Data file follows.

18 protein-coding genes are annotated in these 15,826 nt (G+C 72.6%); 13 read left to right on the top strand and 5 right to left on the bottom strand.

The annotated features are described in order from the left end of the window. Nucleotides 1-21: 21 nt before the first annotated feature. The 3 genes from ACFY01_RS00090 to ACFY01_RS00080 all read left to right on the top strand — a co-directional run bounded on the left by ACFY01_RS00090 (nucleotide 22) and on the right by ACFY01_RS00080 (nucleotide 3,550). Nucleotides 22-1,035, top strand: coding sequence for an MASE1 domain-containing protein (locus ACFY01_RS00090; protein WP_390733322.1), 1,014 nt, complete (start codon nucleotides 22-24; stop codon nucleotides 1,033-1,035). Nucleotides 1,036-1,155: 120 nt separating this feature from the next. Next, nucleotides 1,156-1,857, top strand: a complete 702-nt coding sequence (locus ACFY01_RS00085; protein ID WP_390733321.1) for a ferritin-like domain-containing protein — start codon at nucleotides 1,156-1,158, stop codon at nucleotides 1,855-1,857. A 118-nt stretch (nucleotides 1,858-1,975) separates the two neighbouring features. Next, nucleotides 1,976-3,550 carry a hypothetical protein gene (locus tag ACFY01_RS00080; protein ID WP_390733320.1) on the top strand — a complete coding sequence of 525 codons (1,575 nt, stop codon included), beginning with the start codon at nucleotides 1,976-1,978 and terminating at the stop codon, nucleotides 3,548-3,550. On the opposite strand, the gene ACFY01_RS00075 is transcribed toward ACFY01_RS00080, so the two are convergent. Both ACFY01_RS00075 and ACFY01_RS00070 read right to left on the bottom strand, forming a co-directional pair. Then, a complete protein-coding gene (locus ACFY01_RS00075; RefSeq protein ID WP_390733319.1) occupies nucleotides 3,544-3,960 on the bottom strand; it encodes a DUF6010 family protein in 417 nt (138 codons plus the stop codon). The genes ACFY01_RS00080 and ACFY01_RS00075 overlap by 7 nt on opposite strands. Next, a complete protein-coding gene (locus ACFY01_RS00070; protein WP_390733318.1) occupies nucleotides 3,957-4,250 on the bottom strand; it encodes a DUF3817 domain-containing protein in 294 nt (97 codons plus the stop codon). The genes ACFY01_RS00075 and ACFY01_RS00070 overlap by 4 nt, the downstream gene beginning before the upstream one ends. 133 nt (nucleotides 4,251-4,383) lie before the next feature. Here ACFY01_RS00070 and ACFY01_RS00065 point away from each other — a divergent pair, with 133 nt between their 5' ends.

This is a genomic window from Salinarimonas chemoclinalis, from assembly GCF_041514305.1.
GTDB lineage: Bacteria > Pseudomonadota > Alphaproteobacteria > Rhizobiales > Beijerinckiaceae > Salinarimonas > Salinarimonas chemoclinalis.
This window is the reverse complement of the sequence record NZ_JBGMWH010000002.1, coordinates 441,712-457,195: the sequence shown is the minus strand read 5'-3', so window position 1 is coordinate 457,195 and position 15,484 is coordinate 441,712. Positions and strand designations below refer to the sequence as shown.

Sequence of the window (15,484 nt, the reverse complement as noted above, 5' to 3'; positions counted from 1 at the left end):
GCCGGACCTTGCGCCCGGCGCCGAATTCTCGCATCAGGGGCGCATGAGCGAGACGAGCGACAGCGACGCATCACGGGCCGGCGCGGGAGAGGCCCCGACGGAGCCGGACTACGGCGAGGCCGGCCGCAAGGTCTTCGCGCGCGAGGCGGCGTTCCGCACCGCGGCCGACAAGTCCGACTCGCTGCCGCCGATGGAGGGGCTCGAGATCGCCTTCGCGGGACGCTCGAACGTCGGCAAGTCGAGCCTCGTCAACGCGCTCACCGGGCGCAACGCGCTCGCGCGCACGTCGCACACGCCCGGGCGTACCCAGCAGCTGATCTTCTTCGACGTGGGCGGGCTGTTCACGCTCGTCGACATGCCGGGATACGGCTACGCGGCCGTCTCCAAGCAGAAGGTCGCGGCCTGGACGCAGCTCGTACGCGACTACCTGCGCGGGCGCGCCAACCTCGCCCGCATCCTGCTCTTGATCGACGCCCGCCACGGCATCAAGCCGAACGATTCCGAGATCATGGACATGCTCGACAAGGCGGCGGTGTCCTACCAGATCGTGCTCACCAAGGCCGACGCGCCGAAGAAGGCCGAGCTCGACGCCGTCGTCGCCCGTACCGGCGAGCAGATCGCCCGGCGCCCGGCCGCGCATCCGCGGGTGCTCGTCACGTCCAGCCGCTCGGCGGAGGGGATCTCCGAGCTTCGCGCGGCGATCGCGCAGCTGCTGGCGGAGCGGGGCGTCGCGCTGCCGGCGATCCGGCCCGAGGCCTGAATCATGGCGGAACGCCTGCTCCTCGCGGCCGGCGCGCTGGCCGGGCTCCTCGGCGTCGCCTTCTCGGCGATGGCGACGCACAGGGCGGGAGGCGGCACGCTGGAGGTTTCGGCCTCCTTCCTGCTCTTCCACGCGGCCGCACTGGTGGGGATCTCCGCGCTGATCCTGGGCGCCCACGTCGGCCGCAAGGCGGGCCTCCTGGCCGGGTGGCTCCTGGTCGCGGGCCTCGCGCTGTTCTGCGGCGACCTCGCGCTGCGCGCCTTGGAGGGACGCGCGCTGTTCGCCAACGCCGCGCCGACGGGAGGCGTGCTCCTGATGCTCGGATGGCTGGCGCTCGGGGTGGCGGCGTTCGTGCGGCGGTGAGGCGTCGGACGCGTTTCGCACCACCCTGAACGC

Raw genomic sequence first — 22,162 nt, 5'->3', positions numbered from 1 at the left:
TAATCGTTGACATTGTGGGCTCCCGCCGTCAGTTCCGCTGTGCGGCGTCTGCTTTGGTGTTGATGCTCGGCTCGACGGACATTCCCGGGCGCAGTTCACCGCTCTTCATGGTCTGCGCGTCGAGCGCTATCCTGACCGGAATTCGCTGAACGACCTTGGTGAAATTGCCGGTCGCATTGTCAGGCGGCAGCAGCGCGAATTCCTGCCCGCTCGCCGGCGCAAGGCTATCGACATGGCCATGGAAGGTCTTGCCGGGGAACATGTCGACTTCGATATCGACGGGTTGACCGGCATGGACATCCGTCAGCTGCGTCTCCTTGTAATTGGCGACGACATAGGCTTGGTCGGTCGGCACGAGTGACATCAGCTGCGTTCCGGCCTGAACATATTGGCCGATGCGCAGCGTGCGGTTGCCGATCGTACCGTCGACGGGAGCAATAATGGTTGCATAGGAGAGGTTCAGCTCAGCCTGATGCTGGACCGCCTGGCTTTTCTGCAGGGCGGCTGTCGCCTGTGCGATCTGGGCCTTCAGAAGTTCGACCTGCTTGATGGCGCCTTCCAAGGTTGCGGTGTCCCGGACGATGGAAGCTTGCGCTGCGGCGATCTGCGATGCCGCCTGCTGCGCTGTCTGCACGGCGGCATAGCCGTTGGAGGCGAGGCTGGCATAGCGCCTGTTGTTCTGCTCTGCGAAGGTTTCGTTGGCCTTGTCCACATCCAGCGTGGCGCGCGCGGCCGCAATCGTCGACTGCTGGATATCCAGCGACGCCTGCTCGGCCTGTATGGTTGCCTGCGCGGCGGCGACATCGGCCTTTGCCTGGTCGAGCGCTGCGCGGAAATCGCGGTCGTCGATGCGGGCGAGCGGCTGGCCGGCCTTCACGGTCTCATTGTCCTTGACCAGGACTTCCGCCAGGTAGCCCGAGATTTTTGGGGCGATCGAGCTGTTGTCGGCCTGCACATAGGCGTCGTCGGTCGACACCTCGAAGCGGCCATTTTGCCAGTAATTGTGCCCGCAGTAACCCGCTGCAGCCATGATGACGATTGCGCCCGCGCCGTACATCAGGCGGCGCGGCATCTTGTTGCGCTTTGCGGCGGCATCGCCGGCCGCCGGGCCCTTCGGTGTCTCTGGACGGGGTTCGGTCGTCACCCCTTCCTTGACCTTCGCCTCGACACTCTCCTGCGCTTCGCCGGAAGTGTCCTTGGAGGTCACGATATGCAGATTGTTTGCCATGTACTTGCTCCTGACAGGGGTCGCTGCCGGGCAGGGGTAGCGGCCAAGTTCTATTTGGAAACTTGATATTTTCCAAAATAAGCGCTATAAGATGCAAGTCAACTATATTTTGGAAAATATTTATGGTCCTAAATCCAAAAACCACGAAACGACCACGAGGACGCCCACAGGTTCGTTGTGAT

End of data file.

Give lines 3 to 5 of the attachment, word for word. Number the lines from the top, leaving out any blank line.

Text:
This is a genomic window from Salinarimonas chemoclinalis, from assembly GCF_041514305.1.
GTDB lineage: Bacteria > Pseudomonadota > Alphaproteobacteria > Rhizobiales > Beijerinckiaceae > Salinarimonas > Salinarimonas chemoclinalis.
This window is the reverse complement of the sequence record NZ_JBGMWH010000002.1, coordinates 441,712-457,195: the sequence shown is the minus strand read 5'-3', so window position 1 is coordinate 457,195 and position 15,484 is coordinate 441,712. Positions and strand designations below refer to the sequence as shown.